Graeme McDowell and Rory McIlroy are two of the best in the world but even the best have weaknesses and they were cruelly exposed by Pinehurst No 2 on Saturday.
In McDowell's case, the change in the nature of the course that came with Thursday night's rain, scuppered his plans of having everyone play from the same spots. Having shot himself in the foot with some uncharacteristic errors around the greens in Fridays 74, a 75 on Saturday was the result of mental fatigue and a course set-up that would test the patience of Job himself.
As for McIlroy, his aggression and sometimes questionable course management was never going to be rewarded by Pinehurst's repellant greens. A bad nine-hole run has cost him several events already this year a front nine of 40 was no huge surprise.
As McDowell went out in 39 en route to a 75 that eventually left him tied 42nd on seven over, 15 shots behind the imperious Martin Kaymer, McIlroy tried to close the gap on the Martin Kaymer and fell further behind.
It was his fifth event of the season featuring a nine-hole stretch of 40 blows or more but this one was expensive as he bogeyed the second, fourth, fifth, sixth and ninth before a rally to shoot 34 on the bck nine for a 74.
At 11 shots out of the lead, he was left scratching his head over yet another bad stretch.
A three-putt, some unlucky breaks and even more questionable course management decisions were to blame on a course that was going to magnify mistakes ten-fold.
"Shooting five over for the front nine put me out of the tournament," said McIlroy, who had targeted a pair of weekend 68s and a five under total.
“I’m very disappointed that I couldn’t really keep it together today."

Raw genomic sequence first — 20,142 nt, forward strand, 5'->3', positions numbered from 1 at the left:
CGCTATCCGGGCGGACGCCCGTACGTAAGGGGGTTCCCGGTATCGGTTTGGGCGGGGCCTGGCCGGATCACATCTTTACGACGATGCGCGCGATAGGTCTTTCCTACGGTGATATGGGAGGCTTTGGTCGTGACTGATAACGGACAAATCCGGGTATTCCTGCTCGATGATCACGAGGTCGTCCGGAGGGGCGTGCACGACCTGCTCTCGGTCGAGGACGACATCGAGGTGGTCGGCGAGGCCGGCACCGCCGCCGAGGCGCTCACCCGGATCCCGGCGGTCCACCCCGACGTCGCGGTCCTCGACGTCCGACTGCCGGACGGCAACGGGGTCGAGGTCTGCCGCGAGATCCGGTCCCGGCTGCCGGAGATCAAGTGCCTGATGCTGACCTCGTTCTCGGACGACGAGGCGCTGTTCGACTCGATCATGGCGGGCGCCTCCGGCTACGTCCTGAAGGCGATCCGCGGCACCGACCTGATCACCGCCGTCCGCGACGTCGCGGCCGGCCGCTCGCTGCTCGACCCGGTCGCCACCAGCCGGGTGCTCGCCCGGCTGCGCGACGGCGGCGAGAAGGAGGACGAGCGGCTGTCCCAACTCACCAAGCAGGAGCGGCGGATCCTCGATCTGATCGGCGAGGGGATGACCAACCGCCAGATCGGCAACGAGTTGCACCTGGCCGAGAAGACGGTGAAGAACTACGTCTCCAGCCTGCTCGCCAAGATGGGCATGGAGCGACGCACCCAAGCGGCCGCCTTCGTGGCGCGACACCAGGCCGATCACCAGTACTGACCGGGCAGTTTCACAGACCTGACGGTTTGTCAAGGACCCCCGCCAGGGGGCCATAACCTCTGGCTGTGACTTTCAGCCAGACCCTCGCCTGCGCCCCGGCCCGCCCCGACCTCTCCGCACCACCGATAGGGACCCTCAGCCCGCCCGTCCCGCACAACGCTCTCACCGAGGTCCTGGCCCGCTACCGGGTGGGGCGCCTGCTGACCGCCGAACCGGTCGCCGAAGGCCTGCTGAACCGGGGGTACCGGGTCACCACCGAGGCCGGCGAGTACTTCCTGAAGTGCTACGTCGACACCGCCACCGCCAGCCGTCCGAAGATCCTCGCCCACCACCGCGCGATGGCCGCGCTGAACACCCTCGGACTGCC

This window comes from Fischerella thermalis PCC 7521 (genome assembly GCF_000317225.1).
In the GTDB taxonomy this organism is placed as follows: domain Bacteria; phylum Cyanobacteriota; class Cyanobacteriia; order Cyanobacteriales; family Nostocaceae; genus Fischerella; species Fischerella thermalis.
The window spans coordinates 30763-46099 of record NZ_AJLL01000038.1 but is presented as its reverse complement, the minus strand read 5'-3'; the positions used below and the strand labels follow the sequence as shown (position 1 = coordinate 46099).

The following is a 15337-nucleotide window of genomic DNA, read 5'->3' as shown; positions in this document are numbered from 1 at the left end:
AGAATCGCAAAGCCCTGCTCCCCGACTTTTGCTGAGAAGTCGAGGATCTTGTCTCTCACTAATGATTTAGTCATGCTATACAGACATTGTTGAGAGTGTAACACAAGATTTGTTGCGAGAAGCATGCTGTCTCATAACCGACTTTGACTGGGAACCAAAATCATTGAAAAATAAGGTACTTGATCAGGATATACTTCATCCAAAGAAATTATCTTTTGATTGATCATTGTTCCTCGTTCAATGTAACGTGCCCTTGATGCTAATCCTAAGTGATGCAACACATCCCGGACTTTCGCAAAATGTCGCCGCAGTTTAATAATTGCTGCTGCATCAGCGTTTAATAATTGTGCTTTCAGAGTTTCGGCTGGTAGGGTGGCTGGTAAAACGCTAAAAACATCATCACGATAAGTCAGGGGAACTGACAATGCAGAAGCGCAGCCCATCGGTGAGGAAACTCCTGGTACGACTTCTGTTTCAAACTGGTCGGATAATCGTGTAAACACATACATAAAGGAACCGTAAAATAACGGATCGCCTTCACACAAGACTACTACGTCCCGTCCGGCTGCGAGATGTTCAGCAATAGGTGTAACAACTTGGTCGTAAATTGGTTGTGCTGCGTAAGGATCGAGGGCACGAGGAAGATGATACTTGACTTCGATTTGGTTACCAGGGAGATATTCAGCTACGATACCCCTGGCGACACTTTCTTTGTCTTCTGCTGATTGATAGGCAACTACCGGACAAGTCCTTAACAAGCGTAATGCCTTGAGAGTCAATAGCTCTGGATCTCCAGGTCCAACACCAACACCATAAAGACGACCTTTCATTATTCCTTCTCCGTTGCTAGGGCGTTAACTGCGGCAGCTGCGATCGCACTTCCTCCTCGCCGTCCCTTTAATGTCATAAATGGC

And the bad runs?
“It might be a little bit to do with once I get on a run and maybe trying a little too hard to get out of it and that compounds the issue,” McIlroy said. “I need to figure out these nine holes of golf where instead of it being four over or five over, maybe one or two over, just limiting the damage a little bit.”
McIlroy still thinks he can finish in the Top 10 if he can get back to level par today.
"That is my target now. If I had kept it together and shot around par I might have had a bit of a chance. I got off to a pretty rough start. I played OK but just left myself in some difficult spots and could not get up and down.
"I played well in the back nine, pretty solid, and recovered it a little bit. But it was not what I was looking for at the start of the day."
McDowell bogeyed the second and birdied the 542-yard fourth thanks to a glorious fairway wood to around 10 feet. But like many others, he suffered before the turn and bogeyed four holes in a row from the sixth.
He was mentally KO after his rough Friday and Saturday's front nine was no huge surprise.
“It’s very, very difficult mentally, to stay in it,” McDowell said. “You start thinking to yourself, ‘I’m not even sure if I want to play tomorrow.’ It’s not really enjoyable. It’s not enjoyable. It’s very difficult. But it’s the U.S. Open.”
McDowell opened with a 68 thanks to a controlled, conservative game plan but Thursday night's rain scuppered his plans. With the course playing into the hands of the big hitters, he made some uncharacteristic mistakes arounds the greens, making four bogeys and a double bogey in a 74.
Firm conditions and near impossible pin positions made it impossible for him to gain ground and after going out in 39, he made two more bogeys at the 13th and 16th before a two at the 17th eased some of the pain.
“This is a hard golf course for me because it’s so long,” McDowell said. “I don’t get a lot of wedges in my hands, short irons in my hands. That’s the strength of my game.
"My iron play hasn’t been bad. I just haven’t given myself enough opportunities. It’s the US Open, golf’s toughest test. And they were right today.”